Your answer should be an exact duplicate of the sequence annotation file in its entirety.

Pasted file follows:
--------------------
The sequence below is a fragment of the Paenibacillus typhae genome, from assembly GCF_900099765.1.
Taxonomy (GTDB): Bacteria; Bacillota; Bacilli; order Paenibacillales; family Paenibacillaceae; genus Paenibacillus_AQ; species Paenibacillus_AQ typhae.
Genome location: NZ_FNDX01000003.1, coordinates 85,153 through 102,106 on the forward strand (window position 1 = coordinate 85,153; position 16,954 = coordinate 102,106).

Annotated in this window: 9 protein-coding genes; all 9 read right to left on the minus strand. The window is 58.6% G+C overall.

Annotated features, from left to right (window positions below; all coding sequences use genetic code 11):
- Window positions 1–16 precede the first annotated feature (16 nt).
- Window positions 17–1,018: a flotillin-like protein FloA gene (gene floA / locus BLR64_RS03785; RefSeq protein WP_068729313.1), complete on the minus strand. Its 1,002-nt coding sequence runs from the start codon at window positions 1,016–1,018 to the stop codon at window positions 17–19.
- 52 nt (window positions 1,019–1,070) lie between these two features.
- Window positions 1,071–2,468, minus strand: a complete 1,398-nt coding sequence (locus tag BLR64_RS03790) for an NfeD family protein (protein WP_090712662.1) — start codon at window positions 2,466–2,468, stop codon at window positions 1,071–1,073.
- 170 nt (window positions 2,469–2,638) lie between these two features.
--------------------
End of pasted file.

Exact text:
The sequence below is a fragment of the Paenibacillus typhae genome, from assembly GCF_900099765.1.
Taxonomy (GTDB): Bacteria; Bacillota; Bacilli; order Paenibacillales; family Paenibacillaceae; genus Paenibacillus_AQ; species Paenibacillus_AQ typhae.
Genome location: NZ_FNDX01000003.1, coordinates 85,153 through 102,106 on the forward strand (window position 1 = coordinate 85,153; position 16,954 = coordinate 102,106).

Annotated in this window: 9 protein-coding genes; all 9 read right to left on the minus strand. The window is 58.6% G+C overall.

Annotated features, from left to right (window positions below; all coding sequences use genetic code 11):
- Window positions 1–16 precede the first annotated feature (16 nt).
- Window positions 17–1,018: a flotillin-like protein FloA gene (gene floA / locus BLR64_RS03785; RefSeq protein WP_068729313.1), complete on the minus strand. Its 1,002-nt coding sequence runs from the start codon at window positions 1,016–1,018 to the stop codon at window positions 17–19.
- 52 nt (window positions 1,019–1,070) lie between these two features.
- Window positions 1,071–2,468, minus strand: a complete 1,398-nt coding sequence (locus tag BLR64_RS03790) for an NfeD family protein (protein WP_090712662.1) — start codon at window positions 2,466–2,468, stop codon at window positions 1,071–1,073.
- 170 nt (window positions 2,469–2,638) lie between these two features.